Hypersensitivity reactions (e.g., angioedema, urticaria, hypersensitivity) were reported with FARXIGA treatment. Across the clinical program, serious anaphylactic reactions and severe cutaneous adverse reactions and angioedema were reported in 0.2% of comparator-treated patients and 0.3% of FARXIGA-treated patients. If hypersensitivity reactions occur, discontinue use of FARXIGA; treat per standard of care and monitor until signs and symptoms resolve.

Laboratory Tests

Increase in Hematocrit

In the pool of 13 placebo-controlled studies, increases from baseline in mean hematocrit values were observed in FARXIGA-treated patients starting at Week 1 and continuing up to Week 16, when the maximum mean difference from baseline was observed. At Week 24, the mean changes from baseline in hematocrit were -0.33% in the placebo group and 2.30% in the FARXIGA 10 mg group. By Week 24, hematocrit values > 55% were reported in 0.4% of placebo-treated patients and 1.3% of FARXIGA 10 mg-treated patients.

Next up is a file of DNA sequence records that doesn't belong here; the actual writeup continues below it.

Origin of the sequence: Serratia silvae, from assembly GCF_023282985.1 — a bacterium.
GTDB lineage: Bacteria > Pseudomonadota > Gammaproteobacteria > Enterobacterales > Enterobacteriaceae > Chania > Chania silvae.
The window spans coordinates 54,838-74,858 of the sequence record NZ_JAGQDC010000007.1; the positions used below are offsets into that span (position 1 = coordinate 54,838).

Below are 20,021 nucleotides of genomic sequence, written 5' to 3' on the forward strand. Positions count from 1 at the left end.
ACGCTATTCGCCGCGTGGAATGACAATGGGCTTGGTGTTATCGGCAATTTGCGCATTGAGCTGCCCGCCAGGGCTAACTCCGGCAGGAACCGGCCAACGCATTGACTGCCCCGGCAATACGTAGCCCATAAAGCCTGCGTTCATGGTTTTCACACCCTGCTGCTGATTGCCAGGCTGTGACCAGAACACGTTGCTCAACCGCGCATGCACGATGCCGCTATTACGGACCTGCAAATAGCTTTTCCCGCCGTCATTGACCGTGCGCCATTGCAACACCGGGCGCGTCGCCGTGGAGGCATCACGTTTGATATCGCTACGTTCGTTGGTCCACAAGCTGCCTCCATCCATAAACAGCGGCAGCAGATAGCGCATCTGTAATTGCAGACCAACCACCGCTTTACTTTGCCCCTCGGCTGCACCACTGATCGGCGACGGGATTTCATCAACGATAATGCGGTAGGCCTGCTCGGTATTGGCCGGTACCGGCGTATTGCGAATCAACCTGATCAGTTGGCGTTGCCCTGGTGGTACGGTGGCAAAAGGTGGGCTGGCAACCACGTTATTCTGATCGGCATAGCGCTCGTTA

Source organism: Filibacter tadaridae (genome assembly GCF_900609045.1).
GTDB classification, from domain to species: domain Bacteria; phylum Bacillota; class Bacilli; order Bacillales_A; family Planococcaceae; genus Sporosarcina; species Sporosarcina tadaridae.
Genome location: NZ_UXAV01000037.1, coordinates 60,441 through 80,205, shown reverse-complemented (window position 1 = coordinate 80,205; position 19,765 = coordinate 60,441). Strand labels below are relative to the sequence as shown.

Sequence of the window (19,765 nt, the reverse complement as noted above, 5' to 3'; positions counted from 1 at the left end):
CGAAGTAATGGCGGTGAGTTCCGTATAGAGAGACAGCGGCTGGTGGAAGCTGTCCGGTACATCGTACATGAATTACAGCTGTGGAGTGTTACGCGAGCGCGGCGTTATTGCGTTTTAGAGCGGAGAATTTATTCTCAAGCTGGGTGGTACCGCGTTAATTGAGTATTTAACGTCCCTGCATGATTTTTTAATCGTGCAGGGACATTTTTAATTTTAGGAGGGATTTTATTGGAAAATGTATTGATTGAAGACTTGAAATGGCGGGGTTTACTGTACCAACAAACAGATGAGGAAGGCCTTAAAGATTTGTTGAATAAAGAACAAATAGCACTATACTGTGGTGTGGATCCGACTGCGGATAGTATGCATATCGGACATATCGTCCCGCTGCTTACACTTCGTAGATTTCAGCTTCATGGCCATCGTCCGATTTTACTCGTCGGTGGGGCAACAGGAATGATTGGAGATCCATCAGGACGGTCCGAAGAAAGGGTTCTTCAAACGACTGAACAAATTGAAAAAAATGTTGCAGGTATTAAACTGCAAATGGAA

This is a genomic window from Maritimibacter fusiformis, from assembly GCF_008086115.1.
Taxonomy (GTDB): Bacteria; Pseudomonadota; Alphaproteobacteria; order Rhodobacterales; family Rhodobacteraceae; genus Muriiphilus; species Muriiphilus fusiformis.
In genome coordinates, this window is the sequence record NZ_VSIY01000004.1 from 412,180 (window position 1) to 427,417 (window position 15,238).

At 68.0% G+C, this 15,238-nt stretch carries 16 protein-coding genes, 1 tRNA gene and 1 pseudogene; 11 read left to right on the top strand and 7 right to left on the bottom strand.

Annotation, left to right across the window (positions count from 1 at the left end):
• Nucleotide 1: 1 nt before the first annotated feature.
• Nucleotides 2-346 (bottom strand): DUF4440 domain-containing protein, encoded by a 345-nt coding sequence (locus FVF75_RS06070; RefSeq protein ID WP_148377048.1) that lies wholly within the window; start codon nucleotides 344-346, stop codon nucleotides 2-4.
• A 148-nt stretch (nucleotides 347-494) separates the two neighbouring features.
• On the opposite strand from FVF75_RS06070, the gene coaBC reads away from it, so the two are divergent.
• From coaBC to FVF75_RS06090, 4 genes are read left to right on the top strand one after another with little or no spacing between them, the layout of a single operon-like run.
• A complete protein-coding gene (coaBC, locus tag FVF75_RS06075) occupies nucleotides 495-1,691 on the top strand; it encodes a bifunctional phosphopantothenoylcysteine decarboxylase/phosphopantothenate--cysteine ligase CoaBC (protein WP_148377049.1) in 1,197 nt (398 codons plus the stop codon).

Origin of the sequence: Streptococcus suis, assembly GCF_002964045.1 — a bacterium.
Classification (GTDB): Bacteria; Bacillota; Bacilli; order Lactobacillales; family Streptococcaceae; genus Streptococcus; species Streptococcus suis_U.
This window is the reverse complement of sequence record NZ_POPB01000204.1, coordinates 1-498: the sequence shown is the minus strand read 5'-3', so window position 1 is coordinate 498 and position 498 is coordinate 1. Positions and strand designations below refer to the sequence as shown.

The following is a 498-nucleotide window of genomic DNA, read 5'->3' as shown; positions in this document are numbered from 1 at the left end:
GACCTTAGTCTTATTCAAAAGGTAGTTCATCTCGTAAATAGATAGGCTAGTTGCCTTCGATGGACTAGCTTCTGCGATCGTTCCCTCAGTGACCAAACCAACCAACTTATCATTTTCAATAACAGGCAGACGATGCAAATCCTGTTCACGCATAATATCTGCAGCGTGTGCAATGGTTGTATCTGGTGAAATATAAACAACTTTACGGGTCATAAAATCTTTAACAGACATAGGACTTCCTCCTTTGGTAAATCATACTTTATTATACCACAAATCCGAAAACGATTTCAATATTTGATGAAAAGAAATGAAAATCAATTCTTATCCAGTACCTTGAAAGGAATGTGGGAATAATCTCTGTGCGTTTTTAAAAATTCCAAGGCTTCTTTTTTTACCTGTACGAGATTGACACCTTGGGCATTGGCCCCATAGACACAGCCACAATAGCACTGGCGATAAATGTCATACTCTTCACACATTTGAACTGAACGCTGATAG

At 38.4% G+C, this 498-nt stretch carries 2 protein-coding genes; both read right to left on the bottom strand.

Increase in Serum Inorganic Phosphorus

In the pool of 13 placebo-controlled studies, increases from baseline in mean serum phosphorus levels were reported at Week 24 in FARXIGA-treated patients compared with placebo-treated atients (mean increase of 0.13 versus -0.04 mg/dL, respectively). Higher proportions of patients with marked laboratory abnormalities of hyperphosphatemia ( ≥ 5.6 mg/dL for age 17-65 years or ≥ 5.1 mg/dL for age ≥ 66 years) were reported on FARXIGA at Week 24 (0.9% versus 1.7% for placebo and FARXIGA 10 mg, respectively).

Increase in Low-Density Lipoprotein Cholesterol

In the pool of 13 placebo-controlled studies, changes from baseline in mean lipid values were reported in FARXIGA-treated patients compared to placebo-treated patients. Mean percent changes from baseline at Week 24, were 0.0% versus 2.5% for total cholesterol and -1.0% versus 2.9% for LDL cholesterol, in the placebo and FARXIGA 10 mg groups, respectively.

Read the entire FDA prescribing information for Farxiga (Dapagliflozin Film-coated Tablets) »